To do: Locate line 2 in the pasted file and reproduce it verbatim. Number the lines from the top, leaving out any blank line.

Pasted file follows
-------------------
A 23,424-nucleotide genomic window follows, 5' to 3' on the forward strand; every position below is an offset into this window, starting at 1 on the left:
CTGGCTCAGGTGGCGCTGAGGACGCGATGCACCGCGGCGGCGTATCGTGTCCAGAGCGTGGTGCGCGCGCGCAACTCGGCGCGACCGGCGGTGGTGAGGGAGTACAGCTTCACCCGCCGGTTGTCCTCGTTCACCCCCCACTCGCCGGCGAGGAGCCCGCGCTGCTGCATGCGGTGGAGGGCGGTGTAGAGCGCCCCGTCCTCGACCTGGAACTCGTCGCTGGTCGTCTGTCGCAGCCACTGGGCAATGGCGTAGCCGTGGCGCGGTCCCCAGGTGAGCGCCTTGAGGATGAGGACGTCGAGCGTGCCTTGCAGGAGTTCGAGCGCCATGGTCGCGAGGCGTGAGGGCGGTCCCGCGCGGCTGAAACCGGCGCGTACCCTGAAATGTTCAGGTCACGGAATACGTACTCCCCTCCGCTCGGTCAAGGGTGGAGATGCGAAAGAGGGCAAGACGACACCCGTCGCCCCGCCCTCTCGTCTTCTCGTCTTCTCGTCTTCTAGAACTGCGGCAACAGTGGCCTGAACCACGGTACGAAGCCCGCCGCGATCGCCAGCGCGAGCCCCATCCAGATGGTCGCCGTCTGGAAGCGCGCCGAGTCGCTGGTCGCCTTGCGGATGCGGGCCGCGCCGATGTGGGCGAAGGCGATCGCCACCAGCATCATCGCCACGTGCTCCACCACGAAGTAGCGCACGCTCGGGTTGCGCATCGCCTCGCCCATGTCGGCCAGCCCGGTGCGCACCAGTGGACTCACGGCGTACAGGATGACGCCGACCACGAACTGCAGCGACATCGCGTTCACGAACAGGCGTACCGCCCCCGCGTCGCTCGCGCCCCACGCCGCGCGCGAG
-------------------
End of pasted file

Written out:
CTGGCTCAGGTGGCGCTGAGGACGCGATGCACCGCGGCGGCGTATCGTGTCCAGAGCGTGGTGCGCGCGCGCAACTCGGCGCGACCGGCGGTGGTGAGGGAGTACAGCTTCACCCGCCGGTTGTCCTCGTTCACCCCCCACTCGCCGGCGAGGAGCCCGCGCTGCTGCATGCGGTGGAGGGCGGTGTAGAGCGCCCCGTCCTCGACCTGGAACTCGTCGCTGGTCGTCTGTCGCAGCCACTGGGCAATGGCGTAGCCGTGGCGCGGTCCCCAGGTGAGCGCCTTGAGGATGAGGACGTCGAGCGTGCCTTGCAGGAGTTCGAGCGCCATGGTCGCGAGGCGTGAGGGCGGTCCCGCGCGGCTGAAACCGGCGCGTACCCTGAAATGTTCAGGTCACGGAATACGTACTCCCCTCCGCTCGGTCAAGGGTGGAGATGCGAAAGAGGGCAAGACGACACCCGTCGCCCCGCCCTCTCGTCTTCTCGTCTTCTCGTCTTCTAGAACTGCGGCAACAGTGGCCTGAACCACGGTACGAAGCCCGCCGCGATCGCCAGCGCGAGCCCCATCCAGATGGTCGCCGTCTGGAAGCGCGCCGAGTCGCTGGTCGCCTTGCGGATGCGGGCCGCGCCGATGTGGGCGAAGGCGATCGCCACCAGCATCATCGCCACGTGCTCCACCACGAAGTAGCGCACGCTCGGGTTGCGCATCGCCTCGCCCATGTCGGCCAGCCCGGTGCGCACCAGTGGACTCACGGCGTACAGGATGACGCCGACCACGAACTGCAGCGACATCGCGTTCACGAACAGGCGTACCGCCCCCGCGTCGCTCGCGCCCCACGCCGCGCGCGAG